ABA spokesman John Hall said the sermon was only given to bankers, with the intent of them sharing it with local clergy as a model. It warns against the fear that some computers’ inability to read dates after 1999 will cause massive system collapses, the newspaper reported.
In his Sept. 1 column, Scripps-Howard religion writer Terry Mattingly noted the sample sermon generated criticism from Quentin Schultze, author of “Internet for Christians.”
A professor at Calvin College, Schultze said the text used only one biblical metaphor and never mentions Jesus. He also said the message embraced the “great defining myth” of American culture — a belief that progress is inevitable because technology makes life better.
“This thing reads like something a government officer would send out to clergy who work for a state church,” he told Mattingly.
— Sports. Those cautious about possible problems include the National Basketball Association (NBA). Last March, league spokesman Chris Brienza told the Nashville Tennessean the NBA will likely not schedule any games Dec. 31 or Jan. 1-2.
“The process of putting the schedule together is far from complete, but that’s the way we’re leaning right now,” Brienza said.
A number of Southern Baptists have produced materials concerning Y2K. The latest is from the Georgia Baptist Convention’s Y2K task force. It has produced an informational brochure and video with suggestions for family disaster preparation. Earlier, similar materials were distributed by the Missouri Baptist Convention.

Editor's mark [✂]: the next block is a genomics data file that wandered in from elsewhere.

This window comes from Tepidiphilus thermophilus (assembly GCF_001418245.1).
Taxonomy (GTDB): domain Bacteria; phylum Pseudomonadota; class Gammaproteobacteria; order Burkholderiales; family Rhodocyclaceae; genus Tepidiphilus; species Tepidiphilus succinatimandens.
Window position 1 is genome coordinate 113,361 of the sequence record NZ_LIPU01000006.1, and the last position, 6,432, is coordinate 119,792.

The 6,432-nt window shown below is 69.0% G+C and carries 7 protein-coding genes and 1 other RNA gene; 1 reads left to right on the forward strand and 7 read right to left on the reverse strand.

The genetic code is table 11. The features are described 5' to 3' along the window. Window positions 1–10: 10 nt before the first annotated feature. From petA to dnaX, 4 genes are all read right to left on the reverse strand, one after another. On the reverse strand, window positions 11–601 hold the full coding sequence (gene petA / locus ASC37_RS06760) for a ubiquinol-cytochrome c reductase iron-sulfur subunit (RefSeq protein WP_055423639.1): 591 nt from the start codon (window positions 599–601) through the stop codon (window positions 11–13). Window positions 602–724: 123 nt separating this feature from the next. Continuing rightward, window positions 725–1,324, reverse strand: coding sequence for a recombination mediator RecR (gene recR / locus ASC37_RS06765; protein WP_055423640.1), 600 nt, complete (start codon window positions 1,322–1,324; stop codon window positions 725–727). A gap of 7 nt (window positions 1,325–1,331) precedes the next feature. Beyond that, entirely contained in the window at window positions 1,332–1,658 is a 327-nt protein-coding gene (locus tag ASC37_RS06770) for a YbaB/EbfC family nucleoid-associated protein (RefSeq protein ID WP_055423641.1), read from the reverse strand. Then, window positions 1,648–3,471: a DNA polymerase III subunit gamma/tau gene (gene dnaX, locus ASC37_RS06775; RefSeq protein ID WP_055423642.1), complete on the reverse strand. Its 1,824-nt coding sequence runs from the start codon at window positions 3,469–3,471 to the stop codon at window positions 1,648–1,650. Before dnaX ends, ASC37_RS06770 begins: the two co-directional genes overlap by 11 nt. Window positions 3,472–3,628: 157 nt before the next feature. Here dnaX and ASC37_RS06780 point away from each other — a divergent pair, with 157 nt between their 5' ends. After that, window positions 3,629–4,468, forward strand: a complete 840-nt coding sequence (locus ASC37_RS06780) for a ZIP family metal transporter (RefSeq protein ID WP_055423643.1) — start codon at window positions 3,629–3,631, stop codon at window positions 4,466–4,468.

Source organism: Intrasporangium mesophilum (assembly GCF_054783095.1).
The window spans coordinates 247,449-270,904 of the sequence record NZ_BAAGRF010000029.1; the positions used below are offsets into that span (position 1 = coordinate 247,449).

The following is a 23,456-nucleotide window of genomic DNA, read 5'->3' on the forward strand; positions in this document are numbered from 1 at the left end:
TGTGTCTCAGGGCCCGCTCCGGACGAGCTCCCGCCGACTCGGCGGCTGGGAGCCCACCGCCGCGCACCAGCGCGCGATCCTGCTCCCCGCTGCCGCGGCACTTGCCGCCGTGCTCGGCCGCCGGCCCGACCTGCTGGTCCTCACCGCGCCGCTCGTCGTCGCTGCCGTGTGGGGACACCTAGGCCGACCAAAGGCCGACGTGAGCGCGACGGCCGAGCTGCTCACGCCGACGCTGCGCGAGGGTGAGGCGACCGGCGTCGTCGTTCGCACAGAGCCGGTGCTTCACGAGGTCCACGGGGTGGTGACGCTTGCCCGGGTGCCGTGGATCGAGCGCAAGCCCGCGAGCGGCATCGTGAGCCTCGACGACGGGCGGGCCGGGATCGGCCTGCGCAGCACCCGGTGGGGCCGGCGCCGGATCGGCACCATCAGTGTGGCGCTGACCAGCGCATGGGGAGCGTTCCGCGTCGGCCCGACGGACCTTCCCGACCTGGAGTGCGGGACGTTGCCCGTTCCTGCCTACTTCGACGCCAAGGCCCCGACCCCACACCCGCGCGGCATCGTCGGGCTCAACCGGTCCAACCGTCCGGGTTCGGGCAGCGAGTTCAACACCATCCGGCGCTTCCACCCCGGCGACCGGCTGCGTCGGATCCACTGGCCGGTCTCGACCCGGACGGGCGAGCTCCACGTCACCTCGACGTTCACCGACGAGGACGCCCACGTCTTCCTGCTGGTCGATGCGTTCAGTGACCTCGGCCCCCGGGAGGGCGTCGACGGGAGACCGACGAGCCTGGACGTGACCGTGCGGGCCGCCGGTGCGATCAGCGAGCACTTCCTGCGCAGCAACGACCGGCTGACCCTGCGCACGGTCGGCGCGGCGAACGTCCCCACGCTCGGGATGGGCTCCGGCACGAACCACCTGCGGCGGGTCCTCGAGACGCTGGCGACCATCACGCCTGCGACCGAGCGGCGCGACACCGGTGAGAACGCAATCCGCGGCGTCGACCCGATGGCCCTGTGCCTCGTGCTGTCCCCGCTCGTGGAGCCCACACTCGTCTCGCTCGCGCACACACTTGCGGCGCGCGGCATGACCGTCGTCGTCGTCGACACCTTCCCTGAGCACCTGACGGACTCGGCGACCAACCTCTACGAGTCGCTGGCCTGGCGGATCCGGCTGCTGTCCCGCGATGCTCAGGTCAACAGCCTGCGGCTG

More information on Georgia’s resources is available at the state’s website, www.gabaptist.org or by calling 1-800-746-4422.
Western Kentucky pastor Rick Reader has written a self-published book titled, “Y2K: Trouble Ahead?” In it, he explains the problem in non-technical terms.
In a July 20 story in the Western Recorder, the Hickman, Ky., pastor advised families to prepare by:
— Storing bottled water, food and medicine.
— Arranging for alternative sources of heat and light.
— Keeping adequate cash on hand.
— Securing copies of important documents, such as Social Security records, bank statements and pension fund statements.

    About the Author

  • Ken Walker